Date: 24th February 2003
A Delighted Nicole Kidman today followed up her Golden Globe award with a British film academy best actress prize for her portrayal of troubled writer Virginia Woolf in British film The Hours.
Kidman, 34, dedicated her award to Meryl Streep and Julianne Moore, her co-stars in The Hours, but downplayed her chances of a hat-trick at next month's Academy Awards.
"Wow. This is a really big deal for me," Kidman said as she accepted the award.
"It is so lovely to share this with two really, really special women. I divide it into three and we share it together."
Kidman beat Streep, Oscar-winner Halle Berry, Chicago star Renee Zellweger and Salma Hayek of Frida to the award, but said it was not a predictor of success at the Oscars.
"I would never gamble on myself," Kidman said.
Her prize was one of only two for The Hours, which had been nominated for 11 honours at the British equivalent of the Oscars.
Martin Scorsese's historical epic Gangs of New York and the musical Chicago were the biggest losers of the night.
Both were nominated for 12 awards, but Gangs won only best actor for Daniel Day-Lewis while Chicago won two - best sound and best supporting actress for Catherine Zeta Jones.
Roman Polanski's Holocaust film, The Pianist, scooped the big awards, winning best film and best director.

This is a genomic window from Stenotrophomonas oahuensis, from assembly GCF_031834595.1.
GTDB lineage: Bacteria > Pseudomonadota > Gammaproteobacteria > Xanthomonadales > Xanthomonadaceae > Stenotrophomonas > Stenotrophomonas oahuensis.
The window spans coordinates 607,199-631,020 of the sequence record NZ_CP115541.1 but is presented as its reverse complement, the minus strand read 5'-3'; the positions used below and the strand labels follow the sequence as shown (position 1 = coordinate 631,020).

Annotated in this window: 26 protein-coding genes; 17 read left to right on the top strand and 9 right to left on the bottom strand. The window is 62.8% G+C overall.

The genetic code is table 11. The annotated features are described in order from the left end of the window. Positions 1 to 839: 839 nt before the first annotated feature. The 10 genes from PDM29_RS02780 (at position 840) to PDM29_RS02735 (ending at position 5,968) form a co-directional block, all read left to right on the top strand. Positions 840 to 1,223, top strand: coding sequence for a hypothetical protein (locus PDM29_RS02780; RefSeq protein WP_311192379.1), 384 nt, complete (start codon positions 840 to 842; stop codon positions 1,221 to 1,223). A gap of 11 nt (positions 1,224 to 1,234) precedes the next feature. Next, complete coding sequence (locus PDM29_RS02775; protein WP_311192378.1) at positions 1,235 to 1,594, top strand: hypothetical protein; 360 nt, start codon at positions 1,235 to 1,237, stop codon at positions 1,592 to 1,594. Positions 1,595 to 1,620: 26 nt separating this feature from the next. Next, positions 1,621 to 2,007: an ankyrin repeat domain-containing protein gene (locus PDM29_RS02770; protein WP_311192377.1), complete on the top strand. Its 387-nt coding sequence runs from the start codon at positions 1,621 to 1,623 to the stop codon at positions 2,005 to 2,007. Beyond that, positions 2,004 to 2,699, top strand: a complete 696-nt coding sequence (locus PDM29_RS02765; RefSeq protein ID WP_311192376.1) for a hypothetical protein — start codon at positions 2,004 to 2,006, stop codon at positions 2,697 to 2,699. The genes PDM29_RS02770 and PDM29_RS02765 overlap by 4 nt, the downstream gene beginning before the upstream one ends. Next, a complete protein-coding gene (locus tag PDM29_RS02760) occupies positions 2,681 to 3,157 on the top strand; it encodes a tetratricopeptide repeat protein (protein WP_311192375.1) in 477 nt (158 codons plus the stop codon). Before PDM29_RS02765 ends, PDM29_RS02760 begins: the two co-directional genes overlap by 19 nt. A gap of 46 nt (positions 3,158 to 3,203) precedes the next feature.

Australian Toni Collette missed out to Zeta Jones for best supporting actress for her performance as the kooky single mother in About A Boy.
The Lord of the Rings: The Two Towers had nine nominations but won just two awards - best costume design and most outstanding achievement in special visual effects.
However, it won the public-voted Orange Best Film award.
Christopher Walken won best supporting actor for his role in Catch Me If You Can, while The Warrior, by British director Asif Kapadia, was a surprise winner of the best British film.
Set in India and scripted in Hindu, the film - which was also nominated for best film not in the English language - beat The Hours, Bend It Like Beckham, Dirty Pretty Things and The Magdalene Sisters for the prestigious award.
Spanish director Pedro Almodovar won best non-English language film and best original screenplay.
Click Here for full list of BAFTA winners.
Source: Press Release